File Download

There are no files associated with this item.

  Links for fulltext
     (May Require Subscription)
Supplementary

Article: Association of genetic risks for schizophrenia and bipolar disorder with specific and generic brain structural endophenotypes

TitleAssociation of genetic risks for schizophrenia and bipolar disorder with specific and generic brain structural endophenotypes
Authors
Issue Date2004
PublisherAmerican Medical Association. The Journal's web site is located at http://www.archgenpsychiatry.com
Citation
Archives Of General Psychiatry, 2004, v. 61 n. 10, p. 974-984 How to Cite?
AbstractContext: For more than a century, it has been uncertain whether or not the major diagnostic categories of psychosis - schizophrenia and bipolar disorder - are distinct disease entities with specific genetic causes and neuroanatomical substrates. Objective: To investigate the relationship between genetic risk and structural variation throughout the entire brain in patients and their unaffected relatives sampled from multiply affected families with schizophrenia or bipolar disorder. Design: Analysis of the association between genetic risk and variation in tissue volume on magnetic resonance images. Setting: Psychiatric research center. Participants: Subjects comprised 25 patients with schizophrenia, 36 of their unaffected first-degree relatives, 37 patients with bipolar 1 disorder who experienced psychotic symptoms during illness exacerbation, and 50 of their unaffected first-degree relatives. Main Outcome Measures: We used computational morphometric techniques to map significant associations between a continuous measure of genetic liability for each subject and variation in gray or white matter volume. Results: Genetic risk for schizophrenia was specifically associated with distributed gray matter volume deficits in the bilateral fronto-striato-thalamic and left lateral temporal regions, whereas genetic risk for bipolar disorder was specifically associated with gray matter deficits only in the right anterior cingulate gyrus and ventral striatum. A generic association between genetic risk for both disorders and white matter volume reduction in the left frontal and temporoparietal regions was consistent with left frontotemporal disconnectivity as a genetically controlled brain structural abnormality common to both psychotic disorders. Conclusions: Genetic risks for schizophrenia and bipolar disorder are associated with specific gray matter but generic white matter endophenotypes. Thus, Emil Kraepelin's pivotal distinction was neither wholly right nor wholly wrong: the 2 major psychoses show both distinctive and similar patterns of brain structural abnormality related to variable genetic risk.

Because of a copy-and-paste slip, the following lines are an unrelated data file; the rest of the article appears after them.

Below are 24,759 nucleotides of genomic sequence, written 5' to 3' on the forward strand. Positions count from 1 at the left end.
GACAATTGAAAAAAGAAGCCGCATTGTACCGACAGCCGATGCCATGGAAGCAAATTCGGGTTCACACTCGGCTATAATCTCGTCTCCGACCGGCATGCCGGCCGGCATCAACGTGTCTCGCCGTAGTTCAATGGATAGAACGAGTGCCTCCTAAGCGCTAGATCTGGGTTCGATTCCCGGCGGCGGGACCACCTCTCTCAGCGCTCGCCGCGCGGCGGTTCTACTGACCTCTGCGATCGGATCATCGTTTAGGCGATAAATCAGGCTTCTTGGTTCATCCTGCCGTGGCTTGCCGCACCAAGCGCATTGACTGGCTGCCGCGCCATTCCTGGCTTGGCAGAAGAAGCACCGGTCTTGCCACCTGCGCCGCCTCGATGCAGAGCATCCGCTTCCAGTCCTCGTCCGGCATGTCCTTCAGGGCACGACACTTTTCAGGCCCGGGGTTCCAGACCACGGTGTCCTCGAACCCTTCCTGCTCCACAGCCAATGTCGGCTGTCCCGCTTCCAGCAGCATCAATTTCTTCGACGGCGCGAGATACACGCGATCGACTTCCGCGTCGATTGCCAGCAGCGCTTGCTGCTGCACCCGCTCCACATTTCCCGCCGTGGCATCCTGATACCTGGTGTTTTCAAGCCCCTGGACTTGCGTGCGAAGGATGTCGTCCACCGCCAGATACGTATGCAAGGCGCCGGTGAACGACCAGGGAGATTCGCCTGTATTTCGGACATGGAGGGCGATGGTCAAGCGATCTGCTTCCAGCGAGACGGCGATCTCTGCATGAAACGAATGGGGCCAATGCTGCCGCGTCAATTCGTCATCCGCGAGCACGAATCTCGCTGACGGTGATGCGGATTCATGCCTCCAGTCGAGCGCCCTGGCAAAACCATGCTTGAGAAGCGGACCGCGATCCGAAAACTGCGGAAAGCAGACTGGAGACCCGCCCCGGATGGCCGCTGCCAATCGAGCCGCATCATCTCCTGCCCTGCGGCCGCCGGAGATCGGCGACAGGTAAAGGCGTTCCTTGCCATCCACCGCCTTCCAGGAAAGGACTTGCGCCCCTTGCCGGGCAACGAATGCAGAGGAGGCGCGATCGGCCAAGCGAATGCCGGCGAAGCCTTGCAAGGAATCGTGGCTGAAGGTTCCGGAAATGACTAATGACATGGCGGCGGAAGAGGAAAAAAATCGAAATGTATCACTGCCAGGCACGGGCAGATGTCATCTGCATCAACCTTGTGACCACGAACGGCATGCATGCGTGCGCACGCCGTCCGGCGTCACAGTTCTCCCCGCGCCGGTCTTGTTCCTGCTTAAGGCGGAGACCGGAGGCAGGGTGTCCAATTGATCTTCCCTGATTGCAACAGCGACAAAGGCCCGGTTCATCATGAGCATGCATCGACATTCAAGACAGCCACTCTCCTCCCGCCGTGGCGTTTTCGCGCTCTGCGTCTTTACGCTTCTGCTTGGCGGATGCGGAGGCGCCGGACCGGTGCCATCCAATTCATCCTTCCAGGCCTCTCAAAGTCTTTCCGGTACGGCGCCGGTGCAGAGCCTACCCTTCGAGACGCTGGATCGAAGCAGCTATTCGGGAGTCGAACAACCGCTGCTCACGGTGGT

Persistent Identifierhttp://hdl.handle.net/10722/175975
ISSN
2014 Impact Factor: 14.48
ISI Accession Number ID
References

 

DC FieldValueLanguage
dc.contributor.authorMcdonald, Cen_US
dc.contributor.authorBullmore, ETen_US
dc.contributor.authorSham, PCen_US
dc.contributor.authorChitnis, Xen_US
dc.contributor.authorWickham, Hen_US
dc.contributor.authorBramon, Een_US
dc.contributor.authorMurray, RMen_US
dc.date.accessioned2012-11-26T09:03:09Z-
dc.date.available2012-11-26T09:03:09Z-
dc.date.issued2004en_US
dc.identifier.citationArchives Of General Psychiatry, 2004, v. 61 n. 10, p. 974-984en_US
dc.identifier.issn0003-990Xen_US
dc.identifier.urihttp://hdl.handle.net/10722/175975-